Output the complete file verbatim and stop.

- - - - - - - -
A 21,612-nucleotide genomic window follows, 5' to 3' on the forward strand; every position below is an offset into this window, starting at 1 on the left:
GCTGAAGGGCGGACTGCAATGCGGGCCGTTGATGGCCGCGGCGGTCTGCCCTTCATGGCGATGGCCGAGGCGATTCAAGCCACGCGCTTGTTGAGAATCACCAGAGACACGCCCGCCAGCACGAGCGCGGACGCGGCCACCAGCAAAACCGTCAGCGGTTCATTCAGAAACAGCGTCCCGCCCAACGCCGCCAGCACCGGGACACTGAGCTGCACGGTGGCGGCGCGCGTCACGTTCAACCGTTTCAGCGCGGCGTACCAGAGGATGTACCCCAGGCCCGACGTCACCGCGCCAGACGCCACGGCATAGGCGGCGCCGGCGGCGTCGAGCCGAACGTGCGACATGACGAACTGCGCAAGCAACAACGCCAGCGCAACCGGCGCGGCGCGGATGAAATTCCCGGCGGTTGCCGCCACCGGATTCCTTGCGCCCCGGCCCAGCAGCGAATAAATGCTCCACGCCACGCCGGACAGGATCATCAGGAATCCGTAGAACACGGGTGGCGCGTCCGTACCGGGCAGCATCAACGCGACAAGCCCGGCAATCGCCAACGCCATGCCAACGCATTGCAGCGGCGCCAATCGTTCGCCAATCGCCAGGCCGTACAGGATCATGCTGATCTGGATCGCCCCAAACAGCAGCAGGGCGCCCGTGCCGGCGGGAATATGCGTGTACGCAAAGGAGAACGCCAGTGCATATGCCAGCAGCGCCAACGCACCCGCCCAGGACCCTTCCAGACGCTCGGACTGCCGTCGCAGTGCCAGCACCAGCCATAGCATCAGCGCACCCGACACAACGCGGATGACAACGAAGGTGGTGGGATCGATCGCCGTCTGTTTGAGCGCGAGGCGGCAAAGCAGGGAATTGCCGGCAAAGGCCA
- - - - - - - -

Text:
A 21,612-nucleotide genomic window follows, 5' to 3' on the forward strand; every position below is an offset into this window, starting at 1 on the left:
GCTGAAGGGCGGACTGCAATGCGGGCCGTTGATGGCCGCGGCGGTCTGCCCTTCATGGCGATGGCCGAGGCGATTCAAGCCACGCGCTTGTTGAGAATCACCAGAGACACGCCCGCCAGCACGAGCGCGGACGCGGCCACCAGCAAAACCGTCAGCGGTTCATTCAGAAACAGCGTCCCGCCCAACGCCGCCAGCACCGGGACACTGAGCTGCACGGTGGCGGCGCGCGTCACGTTCAACCGTTTCAGCGCGGCGTACCAGAGGATGTACCCCAGGCCCGACGTCACCGCGCCAGACGCCACGGCATAGGCGGCGCCGGCGGCGTCGAGCCGAACGTGCGACATGACGAACTGCGCAAGCAACAACGCCAGCGCAACCGGCGCGGCGCGGATGAAATTCCCGGCGGTTGCCGCCACCGGATTCCTTGCGCCCCGGCCCAGCAGCGAATAAATGCTCCACGCCACGCCGGACAGGATCATCAGGAATCCGTAGAACACGGGTGGCGCGTCCGTACCGGGCAGCATCAACGCGACAAGCCCGGCAATCGCCAACGCCATGCCAACGCATTGCAGCGGCGCCAATCGTTCGCCAATCGCCAGGCCGTACAGGATCATGCTGATCTGGATCGCCCCAAACAGCAGCAGGGCGCCCGTGCCGGCGGGAATATGCGTGTACGCAAAGGAGAACGCCAGTGCATATGCCAGCAGCGCCAACGCACCCGCCCAGGACCCTTCCAGACGCTCGGACTGCCGTCGCAGTGCCAGCACCAGCCATAGCATCAGCGCACCCGACACAACGCGGATGACAACGAAGGTGGTGGGATCGATCGCCGTCTGTTTGAGCGCGAGGCGGCAAAGCAGGGAATTGCCGGCAAAGGCCA